Adonis Diaries

Posts Tagged ‘Ethics

Inside the Neanderthal mind

How science can inform ethics
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Why is it wrong to enslave or torture other humans, or take their property, or discriminate against them?

That these actions are wrong, almost no one disputes.

Why are they wrong?

A Moral Starting Point published February 2015 by Michael Shermer 

For an answer, most people turn to religion (because God says so), or to philosophy (because rights theory says so), or to political theory (because the social contract says so).

In The Moral Arc, published in January, I show how science may also contribute an answer.

My moral starting point is the survival and flourishing of sentient beings.

By survival, I mean the instinct to live.

By flourishing, I mean having adequate sustenance, safety, shelter, and social relations for physical and mental health.

By sentient, I mean emotive, perceptive, sensitive, responsive, conscious, and, especially, having the capacity to feel and to suffer.

Instead of using criteria such as tool use, language, reasoning or intelligence, I go deeper into our evolved brains, toward these more basic emotive capacities. There is sound science behind this proposition.

According to the Cambridge Declaration on Consciousness—a statement issued in 2012 by an international group of prominent cognitive and computational neuroscientists, neuropharmacologists and neuroanatomists—there is a continuity between humans and nonhuman animals.

And sentience is the most important common characteristic.

The neural pathways of emotions, for example, are not confined to higher-level cortical structures in the brain but are found in evolutionarily older subcortical regions.

Artificially stimulating the same regions in human and nonhuman animal brains produces the same emotional reactions in both.

Attentiveness, decision making, and the emotional capacity to feel and suffer are found across the branches of the evolutionary tree. This is what brings all humans and many nonhuman animals into our moral sphere.

The arc of the moral universe really is bending toward progress, by which I mean the improvement of the survival and flourishing of individual sentient beings.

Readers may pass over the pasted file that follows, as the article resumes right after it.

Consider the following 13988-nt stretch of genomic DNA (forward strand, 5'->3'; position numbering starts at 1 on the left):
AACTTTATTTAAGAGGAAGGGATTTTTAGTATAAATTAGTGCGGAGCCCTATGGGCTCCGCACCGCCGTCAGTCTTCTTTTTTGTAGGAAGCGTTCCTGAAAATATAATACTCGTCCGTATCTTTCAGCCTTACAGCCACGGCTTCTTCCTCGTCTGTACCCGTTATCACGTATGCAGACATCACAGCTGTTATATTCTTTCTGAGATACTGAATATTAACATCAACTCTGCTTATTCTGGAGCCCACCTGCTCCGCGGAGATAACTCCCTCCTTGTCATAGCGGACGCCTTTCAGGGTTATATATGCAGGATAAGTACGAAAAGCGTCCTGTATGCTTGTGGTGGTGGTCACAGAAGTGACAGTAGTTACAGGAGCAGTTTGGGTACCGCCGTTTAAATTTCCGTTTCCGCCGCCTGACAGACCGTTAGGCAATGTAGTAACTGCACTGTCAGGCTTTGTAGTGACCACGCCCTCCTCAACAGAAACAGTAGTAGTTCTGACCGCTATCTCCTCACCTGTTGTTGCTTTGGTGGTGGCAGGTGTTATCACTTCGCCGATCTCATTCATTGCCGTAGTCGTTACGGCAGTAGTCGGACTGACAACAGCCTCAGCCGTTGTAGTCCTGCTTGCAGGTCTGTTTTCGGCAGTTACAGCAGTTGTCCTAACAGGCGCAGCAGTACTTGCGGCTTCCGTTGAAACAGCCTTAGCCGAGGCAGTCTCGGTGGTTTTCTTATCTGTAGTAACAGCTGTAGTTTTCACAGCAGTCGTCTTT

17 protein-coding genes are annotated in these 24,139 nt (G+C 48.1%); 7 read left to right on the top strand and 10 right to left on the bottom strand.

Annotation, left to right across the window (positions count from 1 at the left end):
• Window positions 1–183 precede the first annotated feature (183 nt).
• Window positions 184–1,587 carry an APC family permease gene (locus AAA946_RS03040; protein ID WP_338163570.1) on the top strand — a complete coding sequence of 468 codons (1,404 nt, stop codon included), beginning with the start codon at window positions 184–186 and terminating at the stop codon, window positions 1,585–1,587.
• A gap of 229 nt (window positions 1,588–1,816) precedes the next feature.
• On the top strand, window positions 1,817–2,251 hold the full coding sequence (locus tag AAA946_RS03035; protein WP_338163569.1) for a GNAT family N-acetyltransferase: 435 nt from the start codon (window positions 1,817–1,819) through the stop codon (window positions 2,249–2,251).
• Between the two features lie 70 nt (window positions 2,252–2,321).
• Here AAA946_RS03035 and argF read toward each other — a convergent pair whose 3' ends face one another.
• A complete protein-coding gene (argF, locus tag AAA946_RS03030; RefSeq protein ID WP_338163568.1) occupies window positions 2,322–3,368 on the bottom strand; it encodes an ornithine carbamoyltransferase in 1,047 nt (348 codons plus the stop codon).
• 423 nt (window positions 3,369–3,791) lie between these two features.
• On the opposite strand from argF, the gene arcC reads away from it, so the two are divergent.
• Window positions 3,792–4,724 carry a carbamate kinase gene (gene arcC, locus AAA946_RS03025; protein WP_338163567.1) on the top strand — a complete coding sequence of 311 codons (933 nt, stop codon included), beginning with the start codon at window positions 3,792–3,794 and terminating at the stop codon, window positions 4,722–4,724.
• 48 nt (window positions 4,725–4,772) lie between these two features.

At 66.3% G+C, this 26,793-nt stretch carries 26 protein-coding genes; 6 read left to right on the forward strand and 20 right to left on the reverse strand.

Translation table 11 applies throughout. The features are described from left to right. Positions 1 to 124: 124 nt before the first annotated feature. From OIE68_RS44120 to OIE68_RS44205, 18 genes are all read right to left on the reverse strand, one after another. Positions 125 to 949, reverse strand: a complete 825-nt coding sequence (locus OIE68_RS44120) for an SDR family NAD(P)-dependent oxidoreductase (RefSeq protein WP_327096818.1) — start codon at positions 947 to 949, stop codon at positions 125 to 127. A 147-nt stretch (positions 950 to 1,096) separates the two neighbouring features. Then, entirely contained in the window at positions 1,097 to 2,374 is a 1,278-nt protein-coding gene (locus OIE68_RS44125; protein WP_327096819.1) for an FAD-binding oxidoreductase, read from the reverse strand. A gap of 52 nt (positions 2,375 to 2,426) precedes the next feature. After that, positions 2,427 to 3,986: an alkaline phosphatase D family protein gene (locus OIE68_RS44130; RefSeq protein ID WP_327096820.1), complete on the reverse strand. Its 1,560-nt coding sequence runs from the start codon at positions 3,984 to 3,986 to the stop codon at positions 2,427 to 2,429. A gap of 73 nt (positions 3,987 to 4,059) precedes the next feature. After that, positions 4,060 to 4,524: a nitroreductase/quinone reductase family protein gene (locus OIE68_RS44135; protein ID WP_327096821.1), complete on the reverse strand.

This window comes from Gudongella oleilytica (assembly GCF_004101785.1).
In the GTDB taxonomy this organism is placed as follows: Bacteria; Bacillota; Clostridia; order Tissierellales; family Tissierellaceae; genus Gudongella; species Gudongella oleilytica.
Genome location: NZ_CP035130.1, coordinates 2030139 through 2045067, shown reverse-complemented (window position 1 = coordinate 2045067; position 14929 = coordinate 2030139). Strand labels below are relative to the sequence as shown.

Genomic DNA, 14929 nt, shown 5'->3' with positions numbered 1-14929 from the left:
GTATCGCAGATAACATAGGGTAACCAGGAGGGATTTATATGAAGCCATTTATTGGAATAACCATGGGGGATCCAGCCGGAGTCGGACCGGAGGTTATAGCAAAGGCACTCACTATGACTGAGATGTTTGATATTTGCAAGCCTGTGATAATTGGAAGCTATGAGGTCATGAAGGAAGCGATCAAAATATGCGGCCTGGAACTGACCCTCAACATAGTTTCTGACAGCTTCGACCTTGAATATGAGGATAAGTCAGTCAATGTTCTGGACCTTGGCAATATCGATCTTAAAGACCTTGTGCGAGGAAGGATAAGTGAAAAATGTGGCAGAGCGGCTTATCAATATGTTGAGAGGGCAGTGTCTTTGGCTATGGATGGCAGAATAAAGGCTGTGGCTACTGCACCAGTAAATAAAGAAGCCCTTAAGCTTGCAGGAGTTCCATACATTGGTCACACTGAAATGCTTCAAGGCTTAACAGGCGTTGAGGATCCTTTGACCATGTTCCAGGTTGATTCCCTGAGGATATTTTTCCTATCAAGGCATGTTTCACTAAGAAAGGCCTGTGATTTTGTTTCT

I emphasize the individual because that is who survives and flourishes, or who suffers and dies, not the group, tribe, race, gender, state or any other collective.

Individual beings perceive, emote, respond, love, feel and suffer—not populations, races, genders or groups.

Historically, abuses have been most rampant—and body counts have run the highest—when the individual is sacrificed for the good of the group.

It happens when people are judged by the color of their skin, or by their gender, or by whom they prefer to sleep with, or by which political or religious group they belong to, or by any other distinguishing trait our species has identified to differentiate among members instead of by the content of their individual character.

The revolutions for the rights in the past three centuries have focused almost entirely on the freedom and autonomy of individuals, not collectives—on the rights of persons, not groups.

Individuals vote, not genders.

Individuals want to be treated equally, not races.

In fact, most rights protect individuals from being discriminated against as individual members of a group, such as by race, creed, color, gender, and now sexual orientation and gender preference.

The singular and separate organism is to biology and society what the atom is to physics—a fundamental unit of nature.

The first principle of the survival and flourishing of sentient beings is grounded in the biological fact that it is the discrete organism that is the main target of natural selection and social evolution, not the group.

We are a social species, but we are first and foremost individuals within social groups and therefore ought not to be subservient to the collective.

This drive to survive is part of our essence, and therefore the freedom to pursue the fulfilment of that essence is a natural right, by which I mean it is universal and inalienable and thus not contingent only on the laws and customs of a particular culture or government.

As a natural right, the personal autonomy of the individual gives us criteria by which we can judge actions as right or wrong: Do they increase or decrease the survival and flourishing of individual sentient beings?

Slavery, torture, robbery and discrimination lead to a decrease in survival and flourishing, and thus they are wrong.

“You can’t just say, ‘This is the way it is, therefore it ought to be that way.’ You’ve got to have good reasons,” says Michael Shermer, referencing the common “is-ought fallacy” most famously explained by David Hume.

(David Hume is the same ironic philosopher/scientist who replied to the social contract of John Locks’s related to government:

” Is this contract applicable to the peasants and artisans who barely can survive of their miserly income and are unable to leave the country?” )